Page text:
7 Lines Trump Just Gifted To North Korea’s Propaganda Machine
It's almost 7 a.m. here on the west coast of the United States. As I and most of America slept, … Continued
It's almost 7 a.m. here on the west coast of the United States. As I and most of America slept, our president was on television praising a dictator, who currently has more than 200,000 of his own citizens locked up in Nazi-like prison camps, as a “very talented man” who “loves his people.”
Admittedly, I didn't have high hopes ahead of the meeting between President Donald Trump and North Korean Chairman Kim Jong-un, but, if by some miracle, the two leaders could have worked out a deal in Singapore that would have ended (or at least greatly reduced) hostilities on the Korean peninsula and brought Pyongyang's denuclearization, I would have been the first to praise Trump in heroic terms.
Whether tensions between North Korea and the United States are reduced, and whether North Korea decides to actually go through with denuclearization after its latest pledge (of many!) to do so, remains to be seen. But one thing we can be sure of is that North Korea's state-run KCNA television network will be flush with plenty of content for quite a while.
Here's what Trump gave them to work with:
“Really, he’s got a great personality. He’s a funny guy, he’s very smart, he’s a great negotiator. He loves his people, not that I’m surprised by that, but he loves his people.” — Trump talking about Kim to Voice of America
“We are going to get out of the war games that cost so much money. You know where we — cause I think, number one, it’s very provocative, and I want to do it, and I think they’re very happy about it, because it is so provocative.” — Trump talking about joint U.S.-South Korea military exercises, using the word provocative that North Korea often uses to describe them, to Voice of America
“We’re not gonna play the war games. You know, I wanted to stop the war games, I thought they were very provocative. But I also think they’re very expensive. We’re running the country properly, I think they’re very, very expensive. To do it, we have to fly planes in from Guam — that’s six and a half hours away. Big bombers and everything else, I said, ‘Who’s paying for this?’ I mean, who pays, in order to practice.” —Trump to ABC News, on joint U.S.-South Korea exercises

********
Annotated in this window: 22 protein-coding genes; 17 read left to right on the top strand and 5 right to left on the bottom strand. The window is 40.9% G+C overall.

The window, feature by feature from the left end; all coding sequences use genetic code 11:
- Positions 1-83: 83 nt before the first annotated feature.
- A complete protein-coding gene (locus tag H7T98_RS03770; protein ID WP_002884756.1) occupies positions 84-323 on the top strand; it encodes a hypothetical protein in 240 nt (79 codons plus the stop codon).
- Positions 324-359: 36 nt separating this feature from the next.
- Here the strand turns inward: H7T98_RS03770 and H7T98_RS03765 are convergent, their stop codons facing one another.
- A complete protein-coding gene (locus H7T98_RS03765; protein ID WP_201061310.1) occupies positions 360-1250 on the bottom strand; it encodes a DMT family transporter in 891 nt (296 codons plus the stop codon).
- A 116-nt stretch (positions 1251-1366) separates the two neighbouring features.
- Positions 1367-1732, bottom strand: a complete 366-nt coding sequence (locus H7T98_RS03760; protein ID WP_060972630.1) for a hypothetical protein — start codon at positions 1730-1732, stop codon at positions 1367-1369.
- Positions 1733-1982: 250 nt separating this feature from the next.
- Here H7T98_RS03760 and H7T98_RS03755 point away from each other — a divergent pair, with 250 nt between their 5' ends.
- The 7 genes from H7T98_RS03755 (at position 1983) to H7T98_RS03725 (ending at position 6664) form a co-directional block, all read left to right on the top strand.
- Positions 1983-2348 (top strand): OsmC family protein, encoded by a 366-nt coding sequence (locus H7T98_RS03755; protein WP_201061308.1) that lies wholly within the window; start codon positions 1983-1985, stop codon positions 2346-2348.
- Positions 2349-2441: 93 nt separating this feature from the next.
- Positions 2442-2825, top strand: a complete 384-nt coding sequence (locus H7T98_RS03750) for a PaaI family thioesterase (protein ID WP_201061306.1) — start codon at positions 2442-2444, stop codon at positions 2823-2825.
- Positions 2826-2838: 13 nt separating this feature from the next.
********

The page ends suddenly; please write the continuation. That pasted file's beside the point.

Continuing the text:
“His country does love him. His people, you see the fervor. They have a great fervor.” — Trump talking about the people of North Korea, who would be imprisoned with their entire families if they weren't fanatical about Kim, to ABC News
“I think he trusts me, and I trust him.” — Trump talking about his relationship with Kim to ABC News
“I would love to have him at the White House — whatever it takes — and I would love to have him at the White House, and I think he’d love to be there.” — Trump on Kim potentially coming to the White House, to ABC News
“Well he is very talented. Anybody that takes over a situation like he did at 26 years of age and is able to run it, and run it tough — I don't say it was nice. I don't say anything about it — he ran it, very few people at that age. You can take one out of 10,000 that probably couldn't do it.” — Trump on Kim taking over dictator duties from his father
Looking at what North Korea gained versus the U.S. in this historic meeting, it's hard to see this as anything but a huge win for Pyongyang — especially in their propaganda department — while Washington gets mere promises that are eerily similar to those broken in the past.
Trump and Kim's joint statement says the two countries will commit to “peace and prosperity” and work toward “complete denuclearization” — but it offers little detail: no meaningful steps toward those goals, no process for verification. In essence, it's a document of hopes and dreams rather than trust, but verify.
So we in the United States are left to “wait and see what happens” — as Trump loves to say — while Kim returns home with something tangible he can use for years to come: the recognition and praise of the president of the United States.